The City of Cambridge has established a free, monthly clinic that will help local immigrants determine what their options are for pursuing citizenship or legal status.
The clinic, run by the Commission on Immigrant Rights and Citizenship (CIRC) and the Community Legal Services and Counseling Center (CLSACC—pronounced “classic”), will bring in volunteer immigration lawyers. CLSACC has vetted the lawyers, CIRC Executive Director Nancy Schlacter says.
The lawyers will help immigrants figure out what steps they can take, if any, based on their individual situations.
“There aren’t lots of options,” Schlacter says of paths for immigrants. “This will be an effort to help them figure out what their options may be.”
The first clinic is scheduled for Dec. 13 from 5:15 to 7:15 p.m. at 47 Thorndike Street. The clinic will run on the third Wednesday of each month and is open to all immigrants in Massachusetts, not just those living in Cambridge.
Five lawyers will hold up to 30-minute consultations with each person, Schlacter says. CLSACC has more lawyers who could come to future clinics if there’s enough demand.
CIRC and CLSACC hope to alleviate undocumented immigrants’ concerns about engaging with the government in a time when President Donald Trump has advocated for widespread deportations. The clinics’ discussions will be protected by attorney-client privilege and CLSACC will destroy any paperwork from the clinic.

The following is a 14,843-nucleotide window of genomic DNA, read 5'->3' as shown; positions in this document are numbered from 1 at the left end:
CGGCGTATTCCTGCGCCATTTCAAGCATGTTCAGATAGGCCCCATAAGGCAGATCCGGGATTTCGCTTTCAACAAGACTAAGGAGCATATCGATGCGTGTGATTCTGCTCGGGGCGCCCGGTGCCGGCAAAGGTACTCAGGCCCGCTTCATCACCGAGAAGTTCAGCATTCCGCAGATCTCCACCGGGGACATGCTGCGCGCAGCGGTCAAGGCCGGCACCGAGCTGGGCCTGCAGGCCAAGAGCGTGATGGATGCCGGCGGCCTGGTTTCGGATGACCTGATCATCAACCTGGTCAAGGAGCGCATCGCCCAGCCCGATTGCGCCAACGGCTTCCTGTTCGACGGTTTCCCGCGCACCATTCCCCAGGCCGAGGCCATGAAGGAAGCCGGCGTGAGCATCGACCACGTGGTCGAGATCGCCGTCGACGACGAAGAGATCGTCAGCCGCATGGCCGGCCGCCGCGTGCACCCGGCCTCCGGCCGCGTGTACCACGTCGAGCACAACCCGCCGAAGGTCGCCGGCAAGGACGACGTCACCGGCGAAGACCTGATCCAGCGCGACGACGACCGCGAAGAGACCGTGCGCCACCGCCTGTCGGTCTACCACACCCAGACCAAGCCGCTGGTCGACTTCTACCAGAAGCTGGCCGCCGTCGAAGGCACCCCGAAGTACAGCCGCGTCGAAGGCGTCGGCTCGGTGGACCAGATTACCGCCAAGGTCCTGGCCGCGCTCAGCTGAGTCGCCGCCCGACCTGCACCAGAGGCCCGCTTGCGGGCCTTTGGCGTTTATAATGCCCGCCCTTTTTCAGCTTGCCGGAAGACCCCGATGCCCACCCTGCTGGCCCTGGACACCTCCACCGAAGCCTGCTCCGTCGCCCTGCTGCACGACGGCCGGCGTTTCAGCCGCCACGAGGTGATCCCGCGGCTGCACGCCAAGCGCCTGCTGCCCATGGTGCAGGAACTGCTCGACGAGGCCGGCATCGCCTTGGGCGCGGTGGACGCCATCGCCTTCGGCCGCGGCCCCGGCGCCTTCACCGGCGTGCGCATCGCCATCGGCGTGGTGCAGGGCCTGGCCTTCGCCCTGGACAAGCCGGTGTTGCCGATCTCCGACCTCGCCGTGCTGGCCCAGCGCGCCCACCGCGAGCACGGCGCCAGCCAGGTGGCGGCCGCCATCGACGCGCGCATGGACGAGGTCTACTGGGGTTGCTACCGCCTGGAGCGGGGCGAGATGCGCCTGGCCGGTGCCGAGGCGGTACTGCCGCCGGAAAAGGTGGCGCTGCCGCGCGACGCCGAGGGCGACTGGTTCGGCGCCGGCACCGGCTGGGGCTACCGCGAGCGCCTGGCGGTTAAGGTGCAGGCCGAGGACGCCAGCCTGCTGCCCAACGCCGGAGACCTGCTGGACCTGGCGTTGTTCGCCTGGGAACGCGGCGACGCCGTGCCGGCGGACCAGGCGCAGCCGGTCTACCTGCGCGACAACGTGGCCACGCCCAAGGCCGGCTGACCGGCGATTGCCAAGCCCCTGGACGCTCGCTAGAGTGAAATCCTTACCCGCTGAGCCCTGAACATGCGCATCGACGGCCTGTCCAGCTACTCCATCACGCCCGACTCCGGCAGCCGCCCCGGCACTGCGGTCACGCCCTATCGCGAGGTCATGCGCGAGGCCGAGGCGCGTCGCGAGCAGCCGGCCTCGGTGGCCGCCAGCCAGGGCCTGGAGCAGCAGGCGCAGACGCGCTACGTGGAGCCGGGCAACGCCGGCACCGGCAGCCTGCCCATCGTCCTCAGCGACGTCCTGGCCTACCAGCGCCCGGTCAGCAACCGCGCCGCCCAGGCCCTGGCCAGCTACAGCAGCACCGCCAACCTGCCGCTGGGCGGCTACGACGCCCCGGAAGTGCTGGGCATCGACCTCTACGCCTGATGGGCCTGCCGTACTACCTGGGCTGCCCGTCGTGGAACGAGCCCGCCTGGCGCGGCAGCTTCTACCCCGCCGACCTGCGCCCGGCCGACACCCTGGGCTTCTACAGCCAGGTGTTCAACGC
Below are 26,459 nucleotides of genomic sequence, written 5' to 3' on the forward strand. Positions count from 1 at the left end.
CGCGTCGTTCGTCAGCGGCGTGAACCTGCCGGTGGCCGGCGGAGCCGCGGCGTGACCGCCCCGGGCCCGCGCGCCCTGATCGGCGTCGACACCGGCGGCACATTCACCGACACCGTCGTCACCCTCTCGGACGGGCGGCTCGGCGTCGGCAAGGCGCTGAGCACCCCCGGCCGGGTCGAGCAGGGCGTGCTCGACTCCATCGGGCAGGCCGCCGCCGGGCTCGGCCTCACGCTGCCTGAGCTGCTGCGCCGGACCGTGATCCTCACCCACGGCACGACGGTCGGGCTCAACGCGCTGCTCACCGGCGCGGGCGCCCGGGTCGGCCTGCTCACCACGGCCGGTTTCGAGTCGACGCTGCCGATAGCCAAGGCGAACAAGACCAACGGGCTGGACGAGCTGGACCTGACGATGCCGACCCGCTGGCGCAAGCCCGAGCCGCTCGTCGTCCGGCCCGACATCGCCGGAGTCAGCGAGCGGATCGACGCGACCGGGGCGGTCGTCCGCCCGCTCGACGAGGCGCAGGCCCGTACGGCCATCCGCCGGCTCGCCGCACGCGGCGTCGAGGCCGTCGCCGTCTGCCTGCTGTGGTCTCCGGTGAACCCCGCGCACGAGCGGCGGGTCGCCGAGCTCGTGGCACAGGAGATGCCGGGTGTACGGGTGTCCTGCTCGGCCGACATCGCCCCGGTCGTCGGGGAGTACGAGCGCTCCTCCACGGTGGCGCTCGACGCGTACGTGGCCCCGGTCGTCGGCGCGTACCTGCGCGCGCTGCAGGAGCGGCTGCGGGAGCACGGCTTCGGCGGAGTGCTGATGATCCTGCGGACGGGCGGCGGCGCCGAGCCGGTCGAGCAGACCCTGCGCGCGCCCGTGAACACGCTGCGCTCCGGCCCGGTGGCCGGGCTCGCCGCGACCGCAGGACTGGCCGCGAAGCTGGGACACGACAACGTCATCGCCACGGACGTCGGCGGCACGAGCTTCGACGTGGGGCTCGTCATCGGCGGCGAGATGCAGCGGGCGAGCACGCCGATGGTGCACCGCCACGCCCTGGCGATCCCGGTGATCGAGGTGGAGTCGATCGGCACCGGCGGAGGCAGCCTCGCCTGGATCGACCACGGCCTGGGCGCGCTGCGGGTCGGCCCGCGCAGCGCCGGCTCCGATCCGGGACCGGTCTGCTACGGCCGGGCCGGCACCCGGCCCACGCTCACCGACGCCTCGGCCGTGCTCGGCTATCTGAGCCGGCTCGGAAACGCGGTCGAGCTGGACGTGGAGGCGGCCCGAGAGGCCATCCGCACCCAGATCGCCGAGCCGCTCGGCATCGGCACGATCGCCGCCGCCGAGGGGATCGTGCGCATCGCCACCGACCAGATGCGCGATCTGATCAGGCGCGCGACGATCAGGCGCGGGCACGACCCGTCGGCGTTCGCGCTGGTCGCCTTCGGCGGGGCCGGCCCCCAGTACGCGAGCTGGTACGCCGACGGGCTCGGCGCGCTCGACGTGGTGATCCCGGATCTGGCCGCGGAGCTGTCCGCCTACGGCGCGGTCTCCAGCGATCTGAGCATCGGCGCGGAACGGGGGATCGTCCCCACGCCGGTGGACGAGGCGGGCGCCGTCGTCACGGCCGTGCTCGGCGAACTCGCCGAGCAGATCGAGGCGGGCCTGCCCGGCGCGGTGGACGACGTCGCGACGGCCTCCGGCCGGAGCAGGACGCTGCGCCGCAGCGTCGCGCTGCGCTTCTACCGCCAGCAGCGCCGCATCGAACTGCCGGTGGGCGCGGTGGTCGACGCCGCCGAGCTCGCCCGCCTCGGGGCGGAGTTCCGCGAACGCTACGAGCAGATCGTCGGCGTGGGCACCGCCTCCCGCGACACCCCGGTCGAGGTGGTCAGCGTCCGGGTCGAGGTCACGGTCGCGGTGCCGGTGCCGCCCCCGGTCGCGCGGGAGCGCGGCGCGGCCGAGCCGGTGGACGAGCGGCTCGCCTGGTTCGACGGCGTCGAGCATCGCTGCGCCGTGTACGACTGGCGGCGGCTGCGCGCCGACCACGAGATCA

The clinic came out of a immigrant community needs assessment run by CIRC. It found that some immigrants wanted resources like more citizenship and ESOL classes, help with completing immigration paperwork, and emergency sanctuary spaces for undocumented immigrants.
CIRC is working on being more welcoming for immigrants, Schlacter says. At Danehy Park Day this September, the city had a large welcome sign feature several of the most-spoken languages in Cambridge alongside many countries’ flags. A father whose family speaks Somali was excited for his son to see their language featured at the park, Schlacter says.
“It was a small step, but people felt it,” she says.